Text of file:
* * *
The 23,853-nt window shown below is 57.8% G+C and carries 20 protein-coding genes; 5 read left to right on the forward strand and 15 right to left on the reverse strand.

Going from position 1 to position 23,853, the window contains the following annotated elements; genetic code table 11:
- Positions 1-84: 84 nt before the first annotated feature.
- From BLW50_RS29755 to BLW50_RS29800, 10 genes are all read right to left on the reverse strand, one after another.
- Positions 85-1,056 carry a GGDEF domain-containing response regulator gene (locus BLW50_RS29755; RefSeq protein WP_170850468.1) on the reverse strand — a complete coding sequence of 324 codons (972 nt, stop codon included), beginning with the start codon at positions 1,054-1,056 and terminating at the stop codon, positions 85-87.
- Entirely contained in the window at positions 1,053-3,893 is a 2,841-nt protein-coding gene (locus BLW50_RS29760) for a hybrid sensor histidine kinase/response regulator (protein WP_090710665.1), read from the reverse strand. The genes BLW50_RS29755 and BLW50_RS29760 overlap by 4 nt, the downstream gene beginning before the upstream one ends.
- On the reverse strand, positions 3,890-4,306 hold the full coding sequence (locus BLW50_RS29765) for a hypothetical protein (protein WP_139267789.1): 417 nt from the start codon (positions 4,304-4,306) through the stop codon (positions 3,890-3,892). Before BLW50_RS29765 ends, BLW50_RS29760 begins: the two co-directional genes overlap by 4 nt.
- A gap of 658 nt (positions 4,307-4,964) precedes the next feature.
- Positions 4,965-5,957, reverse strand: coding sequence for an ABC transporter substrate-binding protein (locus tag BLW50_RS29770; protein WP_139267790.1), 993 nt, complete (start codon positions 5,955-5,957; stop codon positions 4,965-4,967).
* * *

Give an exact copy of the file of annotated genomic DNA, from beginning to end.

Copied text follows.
The 23,853-nt window shown below is 57.8% G+C and carries 20 protein-coding genes; 5 read left to right on the forward strand and 15 right to left on the reverse strand.

Going from position 1 to position 23,853, the window contains the following annotated elements; genetic code table 11:
- Positions 1-84: 84 nt before the first annotated feature.
- From BLW50_RS29755 to BLW50_RS29800, 10 genes are all read right to left on the reverse strand, one after another.
- Positions 85-1,056 carry a GGDEF domain-containing response regulator gene (locus BLW50_RS29755; RefSeq protein WP_170850468.1) on the reverse strand — a complete coding sequence of 324 codons (972 nt, stop codon included), beginning with the start codon at positions 1,054-1,056 and terminating at the stop codon, positions 85-87.
- Entirely contained in the window at positions 1,053-3,893 is a 2,841-nt protein-coding gene (locus BLW50_RS29760) for a hybrid sensor histidine kinase/response regulator (protein WP_090710665.1), read from the reverse strand. The genes BLW50_RS29755 and BLW50_RS29760 overlap by 4 nt, the downstream gene beginning before the upstream one ends.
- On the reverse strand, positions 3,890-4,306 hold the full coding sequence (locus BLW50_RS29765) for a hypothetical protein (protein WP_139267789.1): 417 nt from the start codon (positions 4,304-4,306) through the stop codon (positions 3,890-3,892). Before BLW50_RS29765 ends, BLW50_RS29760 begins: the two co-directional genes overlap by 4 nt.
- A gap of 658 nt (positions 4,307-4,964) precedes the next feature.
- Positions 4,965-5,957, reverse strand: coding sequence for an ABC transporter substrate-binding protein (locus tag BLW50_RS29770; protein WP_139267790.1), 993 nt, complete (start codon positions 5,955-5,957; stop codon positions 4,965-4,967).